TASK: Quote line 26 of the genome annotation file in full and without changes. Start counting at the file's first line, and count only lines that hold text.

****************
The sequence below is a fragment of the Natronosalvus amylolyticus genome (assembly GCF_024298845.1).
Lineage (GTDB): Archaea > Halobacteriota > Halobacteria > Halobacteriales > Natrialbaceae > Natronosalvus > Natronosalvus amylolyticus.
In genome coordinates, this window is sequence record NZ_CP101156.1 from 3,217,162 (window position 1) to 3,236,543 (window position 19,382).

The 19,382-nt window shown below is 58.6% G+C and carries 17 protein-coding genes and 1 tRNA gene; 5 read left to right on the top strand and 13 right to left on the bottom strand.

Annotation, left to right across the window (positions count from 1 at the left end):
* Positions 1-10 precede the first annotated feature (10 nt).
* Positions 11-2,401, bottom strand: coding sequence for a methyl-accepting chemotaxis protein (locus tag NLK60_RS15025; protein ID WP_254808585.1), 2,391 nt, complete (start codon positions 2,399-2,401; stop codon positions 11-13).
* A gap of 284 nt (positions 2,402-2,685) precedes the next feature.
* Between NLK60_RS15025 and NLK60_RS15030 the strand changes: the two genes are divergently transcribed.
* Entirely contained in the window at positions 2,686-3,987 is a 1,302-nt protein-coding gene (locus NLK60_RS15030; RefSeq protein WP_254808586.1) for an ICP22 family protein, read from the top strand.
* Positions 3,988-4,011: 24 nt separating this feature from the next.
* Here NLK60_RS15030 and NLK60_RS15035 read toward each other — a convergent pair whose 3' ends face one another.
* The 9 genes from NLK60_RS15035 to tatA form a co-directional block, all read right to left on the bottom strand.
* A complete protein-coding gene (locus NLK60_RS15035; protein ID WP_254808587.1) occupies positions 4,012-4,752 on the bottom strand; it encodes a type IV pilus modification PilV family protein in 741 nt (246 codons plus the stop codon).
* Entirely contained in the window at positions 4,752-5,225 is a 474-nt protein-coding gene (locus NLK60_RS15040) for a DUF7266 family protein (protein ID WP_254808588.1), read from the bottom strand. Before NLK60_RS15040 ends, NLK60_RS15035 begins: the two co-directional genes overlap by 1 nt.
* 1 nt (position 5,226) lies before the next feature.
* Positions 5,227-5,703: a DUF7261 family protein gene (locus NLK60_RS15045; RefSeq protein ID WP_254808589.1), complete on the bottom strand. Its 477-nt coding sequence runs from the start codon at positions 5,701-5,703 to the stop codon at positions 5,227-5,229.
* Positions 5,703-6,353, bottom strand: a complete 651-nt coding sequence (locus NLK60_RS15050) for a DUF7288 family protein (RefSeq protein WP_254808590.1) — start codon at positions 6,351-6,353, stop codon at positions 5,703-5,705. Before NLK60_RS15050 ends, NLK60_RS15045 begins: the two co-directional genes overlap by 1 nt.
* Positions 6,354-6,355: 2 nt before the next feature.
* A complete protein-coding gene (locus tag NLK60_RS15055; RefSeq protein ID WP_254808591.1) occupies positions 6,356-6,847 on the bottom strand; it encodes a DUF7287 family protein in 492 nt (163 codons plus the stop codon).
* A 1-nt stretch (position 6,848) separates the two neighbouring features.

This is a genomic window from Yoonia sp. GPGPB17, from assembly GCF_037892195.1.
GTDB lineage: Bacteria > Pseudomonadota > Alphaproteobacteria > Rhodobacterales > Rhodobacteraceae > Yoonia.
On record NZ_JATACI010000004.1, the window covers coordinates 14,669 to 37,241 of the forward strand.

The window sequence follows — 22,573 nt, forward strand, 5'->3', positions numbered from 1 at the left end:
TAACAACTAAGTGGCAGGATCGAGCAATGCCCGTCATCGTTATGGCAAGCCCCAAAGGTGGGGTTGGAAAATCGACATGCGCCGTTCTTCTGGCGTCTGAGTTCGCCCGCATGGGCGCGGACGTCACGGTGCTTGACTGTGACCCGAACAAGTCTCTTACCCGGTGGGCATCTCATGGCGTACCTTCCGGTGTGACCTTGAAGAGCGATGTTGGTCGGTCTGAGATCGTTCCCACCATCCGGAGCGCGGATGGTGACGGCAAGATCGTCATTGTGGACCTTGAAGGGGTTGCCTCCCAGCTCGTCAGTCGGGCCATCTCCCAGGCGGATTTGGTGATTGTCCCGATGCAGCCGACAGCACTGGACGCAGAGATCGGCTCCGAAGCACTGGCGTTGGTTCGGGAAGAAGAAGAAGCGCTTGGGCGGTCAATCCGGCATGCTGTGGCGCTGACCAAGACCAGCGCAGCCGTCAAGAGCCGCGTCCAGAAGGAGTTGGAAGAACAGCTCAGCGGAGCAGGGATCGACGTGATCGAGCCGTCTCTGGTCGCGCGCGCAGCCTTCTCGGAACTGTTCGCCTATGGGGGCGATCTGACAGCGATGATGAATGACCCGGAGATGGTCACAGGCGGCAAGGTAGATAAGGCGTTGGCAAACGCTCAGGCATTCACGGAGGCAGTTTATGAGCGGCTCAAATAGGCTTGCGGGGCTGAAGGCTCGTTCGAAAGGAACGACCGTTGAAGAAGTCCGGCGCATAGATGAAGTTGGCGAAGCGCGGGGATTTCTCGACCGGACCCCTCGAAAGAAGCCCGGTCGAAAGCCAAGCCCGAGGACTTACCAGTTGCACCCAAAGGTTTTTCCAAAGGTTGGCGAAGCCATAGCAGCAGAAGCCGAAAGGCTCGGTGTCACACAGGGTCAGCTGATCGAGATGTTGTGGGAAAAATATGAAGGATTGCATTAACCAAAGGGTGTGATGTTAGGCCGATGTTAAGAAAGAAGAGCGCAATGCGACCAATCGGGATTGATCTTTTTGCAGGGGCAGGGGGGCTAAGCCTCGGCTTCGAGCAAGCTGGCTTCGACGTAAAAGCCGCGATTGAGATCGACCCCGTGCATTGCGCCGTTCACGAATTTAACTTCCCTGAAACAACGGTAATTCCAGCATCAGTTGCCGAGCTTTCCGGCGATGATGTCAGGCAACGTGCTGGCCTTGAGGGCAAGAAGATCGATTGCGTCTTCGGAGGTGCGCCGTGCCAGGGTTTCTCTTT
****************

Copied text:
TAACAACTAAGTGGCAGGATCGAGCAATGCCCGTCATCGTTATGGCAAGCCCCAAAGGTGGGGTTGGAAAATCGACATGCGCCGTTCTTCTGGCGTCTGAGTTCGCCCGCATGGGCGCGGACGTCACGGTGCTTGACTGTGACCCGAACAAGTCTCTTACCCGGTGGGCATCTCATGGCGTACCTTCCGGTGTGACCTTGAAGAGCGATGTTGGTCGGTCTGAGATCGTTCCCACCATCCGGAGCGCGGATGGTGACGGCAAGATCGTCATTGTGGACCTTGAAGGGGTTGCCTCCCAGCTCGTCAGTCGGGCCATCTCCCAGGCGGATTTGGTGATTGTCCCGATGCAGCCGACAGCACTGGACGCAGAGATCGGCTCCGAAGCACTGGCGTTGGTTCGGGAAGAAGAAGAAGCGCTTGGGCGGTCAATCCGGCATGCTGTGGCGCTGACCAAGACCAGCGCAGCCGTCAAGAGCCGCGTCCAGAAGGAGTTGGAAGAACAGCTCAGCGGAGCAGGGATCGACGTGATCGAGCCGTCTCTGGTCGCGCGCGCAGCCTTCTCGGAACTGTTCGCCTATGGGGGCGATCTGACAGCGATGATGAATGACCCGGAGATGGTCACAGGCGGCAAGGTAGATAAGGCGTTGGCAAACGCTCAGGCATTCACGGAGGCAGTTTATGAGCGGCTCAAATAGGCTTGCGGGGCTGAAGGCTCGTTCGAAAGGAACGACCGTTGAAGAAGTCCGGCGCATAGATGAAGTTGGCGAAGCGCGGGGATTTCTCGACCGGACCCCTCGAAAGAAGCCCGGTCGAAAGCCAAGCCCGAGGACTTACCAGTTGCACCCAAAGGTTTTTCCAAAGGTTGGCGAAGCCATAGCAGCAGAAGCCGAAAGGCTCGGTGTCACACAGGGTCAGCTGATCGAGATGTTGTGGGAAAAATATGAAGGATTGCATTAACCAAAGGGTGTGATGTTAGGCCGATGTTAAGAAAGAAGAGCGCAATGCGACCAATCGGGATTGATCTTTTTGCAGGGGCAGGGGGGCTAAGCCTCGGCTTCGAGCAAGCTGGCTTCGACGTAAAAGCCGCGATTGAGATCGACCCCGTGCATTGCGCCGTTCACGAATTTAACTTCCCTGAAACAACGGTAATTCCAGCATCAGTTGCCGAGCTTTCCGGCGATGATGTCAGGCAACGTGCTGGCCTTGAGGGCAAGAAGATCGATTGCGTCTTCGGAGGTGCGCCGTGCCAGGGTTTCTCTTT